As geography increasingly engages with multiple ways of knowing, opportunities to contribute to research have also expanded. This paper contributes a perspective on academic inclusion as a neuro-diverse geographer working in a more-than-human context. In doing so, it seeks to open dialogue around the potential for neuro-diverse contributions to research by engaging reflexively with sensory ways of knowing and doing, and differences in how autistic and non-human social engagements are considered. To do this, I draw on a range of autobiographic literature, including reflexive exercises in relation to my own research work.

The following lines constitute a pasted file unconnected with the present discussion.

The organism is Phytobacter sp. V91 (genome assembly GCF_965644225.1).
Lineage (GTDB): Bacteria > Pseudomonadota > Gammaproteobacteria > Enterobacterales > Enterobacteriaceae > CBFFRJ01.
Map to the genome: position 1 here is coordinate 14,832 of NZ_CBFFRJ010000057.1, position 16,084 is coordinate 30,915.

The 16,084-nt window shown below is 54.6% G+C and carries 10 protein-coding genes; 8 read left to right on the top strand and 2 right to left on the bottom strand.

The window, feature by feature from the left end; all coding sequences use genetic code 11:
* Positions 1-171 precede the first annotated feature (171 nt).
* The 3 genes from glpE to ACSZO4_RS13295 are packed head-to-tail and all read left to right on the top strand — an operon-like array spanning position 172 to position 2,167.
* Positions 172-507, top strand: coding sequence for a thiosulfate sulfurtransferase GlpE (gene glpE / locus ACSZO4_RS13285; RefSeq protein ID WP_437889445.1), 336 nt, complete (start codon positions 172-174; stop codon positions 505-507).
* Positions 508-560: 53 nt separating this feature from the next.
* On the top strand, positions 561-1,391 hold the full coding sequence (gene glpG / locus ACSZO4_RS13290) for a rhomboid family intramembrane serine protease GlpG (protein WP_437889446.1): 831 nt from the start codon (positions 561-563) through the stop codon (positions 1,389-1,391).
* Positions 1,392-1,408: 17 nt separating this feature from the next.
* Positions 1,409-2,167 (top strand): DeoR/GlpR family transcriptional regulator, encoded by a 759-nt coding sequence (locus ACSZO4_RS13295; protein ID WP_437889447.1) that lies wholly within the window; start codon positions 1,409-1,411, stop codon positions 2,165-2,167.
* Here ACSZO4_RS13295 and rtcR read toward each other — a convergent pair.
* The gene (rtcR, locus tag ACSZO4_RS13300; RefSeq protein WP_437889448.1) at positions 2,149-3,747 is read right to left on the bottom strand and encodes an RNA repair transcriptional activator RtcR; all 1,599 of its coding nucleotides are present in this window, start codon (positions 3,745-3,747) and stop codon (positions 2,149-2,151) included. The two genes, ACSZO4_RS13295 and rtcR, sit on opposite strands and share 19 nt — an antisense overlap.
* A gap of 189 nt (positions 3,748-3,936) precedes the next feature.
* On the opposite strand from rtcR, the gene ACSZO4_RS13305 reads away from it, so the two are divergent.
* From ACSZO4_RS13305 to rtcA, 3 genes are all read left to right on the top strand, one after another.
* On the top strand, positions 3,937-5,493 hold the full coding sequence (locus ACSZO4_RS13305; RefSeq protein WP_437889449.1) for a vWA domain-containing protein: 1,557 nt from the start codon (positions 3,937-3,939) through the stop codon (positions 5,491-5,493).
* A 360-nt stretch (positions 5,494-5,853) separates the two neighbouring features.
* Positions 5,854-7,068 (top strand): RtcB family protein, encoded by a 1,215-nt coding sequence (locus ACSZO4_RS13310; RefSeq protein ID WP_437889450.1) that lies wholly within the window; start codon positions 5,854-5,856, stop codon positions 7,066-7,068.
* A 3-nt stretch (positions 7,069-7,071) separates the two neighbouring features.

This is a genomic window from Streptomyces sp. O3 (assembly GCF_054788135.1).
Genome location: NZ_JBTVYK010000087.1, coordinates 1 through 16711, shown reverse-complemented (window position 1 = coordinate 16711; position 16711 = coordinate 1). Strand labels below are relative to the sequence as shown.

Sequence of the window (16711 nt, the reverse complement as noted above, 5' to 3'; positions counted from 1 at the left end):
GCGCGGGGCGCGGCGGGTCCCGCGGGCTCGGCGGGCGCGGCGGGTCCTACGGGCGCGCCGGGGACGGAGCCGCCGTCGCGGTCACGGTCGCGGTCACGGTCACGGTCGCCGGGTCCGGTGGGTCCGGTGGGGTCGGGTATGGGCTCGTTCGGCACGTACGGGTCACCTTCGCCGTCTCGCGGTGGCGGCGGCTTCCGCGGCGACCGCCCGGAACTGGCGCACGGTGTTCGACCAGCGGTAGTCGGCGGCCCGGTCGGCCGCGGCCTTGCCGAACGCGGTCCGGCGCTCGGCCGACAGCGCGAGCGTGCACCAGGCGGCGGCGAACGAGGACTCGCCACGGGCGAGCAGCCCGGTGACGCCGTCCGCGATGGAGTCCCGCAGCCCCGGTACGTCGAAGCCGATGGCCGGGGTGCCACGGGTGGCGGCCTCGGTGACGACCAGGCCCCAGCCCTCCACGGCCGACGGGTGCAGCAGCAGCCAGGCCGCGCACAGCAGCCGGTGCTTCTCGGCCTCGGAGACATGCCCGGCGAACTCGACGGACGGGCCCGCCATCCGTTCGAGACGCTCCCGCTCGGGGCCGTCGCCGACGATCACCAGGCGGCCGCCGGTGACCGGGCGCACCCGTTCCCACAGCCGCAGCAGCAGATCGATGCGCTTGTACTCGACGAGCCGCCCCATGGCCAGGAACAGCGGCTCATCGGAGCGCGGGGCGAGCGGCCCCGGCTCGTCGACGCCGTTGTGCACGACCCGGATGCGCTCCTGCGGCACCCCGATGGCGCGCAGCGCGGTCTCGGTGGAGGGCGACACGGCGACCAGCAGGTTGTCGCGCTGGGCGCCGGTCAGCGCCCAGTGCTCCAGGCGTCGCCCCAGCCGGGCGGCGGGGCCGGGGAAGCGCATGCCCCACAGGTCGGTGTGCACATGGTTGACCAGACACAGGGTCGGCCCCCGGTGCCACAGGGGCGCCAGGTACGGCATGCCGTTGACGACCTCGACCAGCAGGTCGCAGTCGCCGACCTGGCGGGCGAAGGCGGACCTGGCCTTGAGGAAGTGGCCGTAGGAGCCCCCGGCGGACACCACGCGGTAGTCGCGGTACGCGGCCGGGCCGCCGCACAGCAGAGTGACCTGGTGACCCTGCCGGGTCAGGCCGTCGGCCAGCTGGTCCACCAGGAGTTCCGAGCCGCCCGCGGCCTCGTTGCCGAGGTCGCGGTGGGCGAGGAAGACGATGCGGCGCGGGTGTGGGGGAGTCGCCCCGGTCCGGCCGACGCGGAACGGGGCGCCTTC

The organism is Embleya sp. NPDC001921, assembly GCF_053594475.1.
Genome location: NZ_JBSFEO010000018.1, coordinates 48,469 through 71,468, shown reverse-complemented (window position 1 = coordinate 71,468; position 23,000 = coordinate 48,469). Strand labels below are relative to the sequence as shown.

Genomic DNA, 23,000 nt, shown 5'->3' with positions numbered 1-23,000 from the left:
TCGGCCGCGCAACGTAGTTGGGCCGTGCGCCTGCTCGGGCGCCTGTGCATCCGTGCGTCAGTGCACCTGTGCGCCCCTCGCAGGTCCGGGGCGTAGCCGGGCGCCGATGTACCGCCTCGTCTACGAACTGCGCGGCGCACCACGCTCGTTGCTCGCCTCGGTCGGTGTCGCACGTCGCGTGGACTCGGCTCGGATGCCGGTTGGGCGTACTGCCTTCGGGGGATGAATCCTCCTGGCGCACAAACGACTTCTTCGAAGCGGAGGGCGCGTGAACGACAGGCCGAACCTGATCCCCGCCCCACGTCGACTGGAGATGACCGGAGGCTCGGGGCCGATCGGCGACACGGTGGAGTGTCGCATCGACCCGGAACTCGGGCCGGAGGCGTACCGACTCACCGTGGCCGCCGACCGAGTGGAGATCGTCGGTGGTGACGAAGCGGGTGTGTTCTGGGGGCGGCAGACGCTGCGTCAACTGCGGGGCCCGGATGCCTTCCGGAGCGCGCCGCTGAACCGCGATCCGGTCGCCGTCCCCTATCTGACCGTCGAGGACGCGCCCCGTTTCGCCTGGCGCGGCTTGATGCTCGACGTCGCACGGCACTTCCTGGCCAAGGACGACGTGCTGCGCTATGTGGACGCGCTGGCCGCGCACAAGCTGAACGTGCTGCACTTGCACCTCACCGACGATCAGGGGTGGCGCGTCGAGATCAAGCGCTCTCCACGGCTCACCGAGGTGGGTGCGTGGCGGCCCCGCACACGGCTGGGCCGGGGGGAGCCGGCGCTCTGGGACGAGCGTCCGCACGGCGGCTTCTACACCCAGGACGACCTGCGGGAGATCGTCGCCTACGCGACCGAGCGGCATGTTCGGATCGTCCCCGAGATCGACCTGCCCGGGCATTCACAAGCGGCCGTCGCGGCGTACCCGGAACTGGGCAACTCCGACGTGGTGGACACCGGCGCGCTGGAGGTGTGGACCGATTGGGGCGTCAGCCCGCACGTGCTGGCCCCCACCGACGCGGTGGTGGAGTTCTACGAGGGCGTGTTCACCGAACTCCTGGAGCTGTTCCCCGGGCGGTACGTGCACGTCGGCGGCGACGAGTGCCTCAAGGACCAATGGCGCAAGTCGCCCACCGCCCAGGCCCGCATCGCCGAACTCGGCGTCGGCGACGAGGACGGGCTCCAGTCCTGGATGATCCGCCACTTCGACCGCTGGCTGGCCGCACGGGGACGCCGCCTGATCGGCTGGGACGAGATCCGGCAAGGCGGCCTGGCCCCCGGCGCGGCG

- academic disclosure
- academic inclusion
- more-than-verbal methodologies
- sensory knowledges